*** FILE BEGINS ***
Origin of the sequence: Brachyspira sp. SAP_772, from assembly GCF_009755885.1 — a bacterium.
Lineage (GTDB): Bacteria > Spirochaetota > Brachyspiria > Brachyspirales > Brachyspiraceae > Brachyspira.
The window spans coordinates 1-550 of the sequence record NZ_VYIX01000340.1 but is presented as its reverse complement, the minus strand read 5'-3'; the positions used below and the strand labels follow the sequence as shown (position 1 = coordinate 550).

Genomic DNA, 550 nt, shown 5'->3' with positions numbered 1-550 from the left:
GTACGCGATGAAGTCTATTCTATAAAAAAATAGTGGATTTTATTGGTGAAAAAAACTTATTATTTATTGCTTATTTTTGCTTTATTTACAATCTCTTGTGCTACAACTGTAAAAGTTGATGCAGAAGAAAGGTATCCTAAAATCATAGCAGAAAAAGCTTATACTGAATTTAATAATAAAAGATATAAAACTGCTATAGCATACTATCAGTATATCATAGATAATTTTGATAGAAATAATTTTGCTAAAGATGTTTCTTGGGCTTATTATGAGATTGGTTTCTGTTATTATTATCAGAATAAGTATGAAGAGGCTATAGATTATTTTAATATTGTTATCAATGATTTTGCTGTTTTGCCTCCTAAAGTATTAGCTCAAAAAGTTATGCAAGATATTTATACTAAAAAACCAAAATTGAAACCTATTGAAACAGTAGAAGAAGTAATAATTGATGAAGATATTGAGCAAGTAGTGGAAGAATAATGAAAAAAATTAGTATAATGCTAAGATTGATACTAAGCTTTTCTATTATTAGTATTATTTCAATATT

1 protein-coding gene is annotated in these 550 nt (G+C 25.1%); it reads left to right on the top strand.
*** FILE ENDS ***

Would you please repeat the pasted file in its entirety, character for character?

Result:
Origin of the sequence: Brachyspira sp. SAP_772, from assembly GCF_009755885.1 — a bacterium.
Lineage (GTDB): Bacteria > Spirochaetota > Brachyspiria > Brachyspirales > Brachyspiraceae > Brachyspira.
The window spans coordinates 1-550 of the sequence record NZ_VYIX01000340.1 but is presented as its reverse complement, the minus strand read 5'-3'; the positions used below and the strand labels follow the sequence as shown (position 1 = coordinate 550).

Genomic DNA, 550 nt, shown 5'->3' with positions numbered 1-550 from the left:
GTACGCGATGAAGTCTATTCTATAAAAAAATAGTGGATTTTATTGGTGAAAAAAACTTATTATTTATTGCTTATTTTTGCTTTATTTACAATCTCTTGTGCTACAACTGTAAAAGTTGATGCAGAAGAAAGGTATCCTAAAATCATAGCAGAAAAAGCTTATACTGAATTTAATAATAAAAGATATAAAACTGCTATAGCATACTATCAGTATATCATAGATAATTTTGATAGAAATAATTTTGCTAAAGATGTTTCTTGGGCTTATTATGAGATTGGTTTCTGTTATTATTATCAGAATAAGTATGAAGAGGCTATAGATTATTTTAATATTGTTATCAATGATTTTGCTGTTTTGCCTCCTAAAGTATTAGCTCAAAAAGTTATGCAAGATATTTATACTAAAAAACCAAAATTGAAACCTATTGAAACAGTAGAAGAAGTAATAATTGATGAAGATATTGAGCAAGTAGTGGAAGAATAATGAAAAAAATTAGTATAATGCTAAGATTGATACTAAGCTTTTCTATTATTAGTATTATTTCAATATT

1 protein-coding gene is annotated in these 550 nt (G+C 25.1%); it reads left to right on the top strand.